Homebuilders are desperate to build more homes as demand accelerates across the country though they can’t because they simply do not have enough workers.

The dearth in labor has squeezed homebuilders who have seen costs rise. It is the rise in labor costs in particular that has some construction firms wary. Forty-two percent of firms are worried about the rise of direct labor costs and 26 percent are worried about rising subcontractor costs, according to an Associated General Contractors of America (AGC) survey.

“It eats into my budget. On some projects, it can be anywhere from 5 to 10 percent of the labor costs,” said Mark Gillespie, president of Cincinnati, Ohio-based TMI Electric, a lighting and energy installation contractor. If he brings in $5 million of labor a year, he can lose half a million dollars (10 percent) in lost profit just so that he can pay workers.

In order to get projects done with fewer workers, Gillespie has had to increase workers’ hours, paying an overtime rate of 1.5 percent more than normal, and increasing wages by 5 to 10 percent in order to attract and retain labor.

“I’ve increased wages at a much greater rate than the GDP,” Gillespie quipped. The GDP posted a 0.7 percent annual rate gain in the first quarter of 2017, down from a 2.1 percent increase in the last quarter of 2016.

Meanwhile, homebuilders across the nation anticipate raising wages by 4.25 percent on average this year, an Engineering News-Record survey on hiring and anticipated salaries found.

The lack of labor has also forced firms to pay more for highly-skilled workers to do jobs that require less skill – jobs that would normally go to someone who is less skilled and can be paid less. “They are paying more than they would from a labor perspective,” Spenser Villwock, chief executive officer of Independent Electrical Contractors, said.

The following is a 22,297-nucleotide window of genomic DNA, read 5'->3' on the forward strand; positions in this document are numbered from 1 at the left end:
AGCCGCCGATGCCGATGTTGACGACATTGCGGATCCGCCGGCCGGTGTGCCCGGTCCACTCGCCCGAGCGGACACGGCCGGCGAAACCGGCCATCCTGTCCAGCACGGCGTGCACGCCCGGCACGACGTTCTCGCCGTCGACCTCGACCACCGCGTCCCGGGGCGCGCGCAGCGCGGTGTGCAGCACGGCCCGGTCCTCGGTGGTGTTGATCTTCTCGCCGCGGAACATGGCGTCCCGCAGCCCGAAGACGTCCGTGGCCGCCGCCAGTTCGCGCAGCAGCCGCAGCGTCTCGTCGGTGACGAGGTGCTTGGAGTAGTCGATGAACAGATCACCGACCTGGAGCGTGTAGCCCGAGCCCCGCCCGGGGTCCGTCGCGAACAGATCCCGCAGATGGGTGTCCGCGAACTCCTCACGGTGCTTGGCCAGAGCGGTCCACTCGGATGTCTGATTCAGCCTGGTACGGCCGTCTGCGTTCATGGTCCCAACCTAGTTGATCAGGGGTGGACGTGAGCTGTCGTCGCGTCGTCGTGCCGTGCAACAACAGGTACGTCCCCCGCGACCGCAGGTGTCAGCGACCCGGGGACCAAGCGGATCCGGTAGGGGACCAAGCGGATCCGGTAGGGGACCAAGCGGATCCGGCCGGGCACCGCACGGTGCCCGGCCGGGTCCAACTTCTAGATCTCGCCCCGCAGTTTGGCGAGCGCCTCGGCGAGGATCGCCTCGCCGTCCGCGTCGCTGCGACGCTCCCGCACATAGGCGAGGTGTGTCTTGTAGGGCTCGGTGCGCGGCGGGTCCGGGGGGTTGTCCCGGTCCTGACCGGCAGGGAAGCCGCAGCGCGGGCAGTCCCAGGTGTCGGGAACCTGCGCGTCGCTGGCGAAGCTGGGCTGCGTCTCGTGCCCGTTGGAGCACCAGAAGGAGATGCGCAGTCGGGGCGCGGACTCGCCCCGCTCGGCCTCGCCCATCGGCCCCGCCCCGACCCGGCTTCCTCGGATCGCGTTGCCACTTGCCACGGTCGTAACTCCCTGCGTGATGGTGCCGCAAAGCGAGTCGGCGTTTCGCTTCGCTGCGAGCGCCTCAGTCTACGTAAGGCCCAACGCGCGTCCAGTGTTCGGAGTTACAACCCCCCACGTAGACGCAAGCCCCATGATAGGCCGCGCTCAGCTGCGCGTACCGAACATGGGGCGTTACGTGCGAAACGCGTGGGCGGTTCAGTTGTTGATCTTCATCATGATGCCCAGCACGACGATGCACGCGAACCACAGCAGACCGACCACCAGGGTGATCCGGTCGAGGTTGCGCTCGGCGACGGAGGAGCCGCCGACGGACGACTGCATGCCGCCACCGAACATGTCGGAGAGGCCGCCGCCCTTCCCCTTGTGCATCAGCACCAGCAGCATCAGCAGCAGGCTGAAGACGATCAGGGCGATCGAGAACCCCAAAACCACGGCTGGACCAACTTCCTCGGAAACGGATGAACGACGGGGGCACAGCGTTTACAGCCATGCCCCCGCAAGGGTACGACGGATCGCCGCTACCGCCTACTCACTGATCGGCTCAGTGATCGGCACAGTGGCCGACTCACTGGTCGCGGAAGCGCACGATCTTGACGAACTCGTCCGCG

Contractors are also forced to turn down work in order to ensure that they complete projects on time and with fewer and less skilled workers, that pressure is intensified.

“When you’re trying to do something in a rush, you might also make a mistake. That affects the quality of construction and that can translate into fines and lawsuits,” said Anirban Basu, chief economist at the Association of Builders and Contractors. Some contracts have built-in penalties or fines for delayed projects, he added.

Costs from project delays can also add up. Firms are paying more in the form of extended construction loans, overtime pay, leasing fees, and materials.

In order to find an adequately trained workforce, Gillespie said he has had to train them from scratch. He spends around $10,000 to $15,000 per apprentice for four years and he typically trains around five to 10 apprentices at any given time. Although his dropout rate is very high – anywhere from 30 to 60 percent – he fears the alternative is relying on a contracting workforce that is leaving for retirement or for other professions.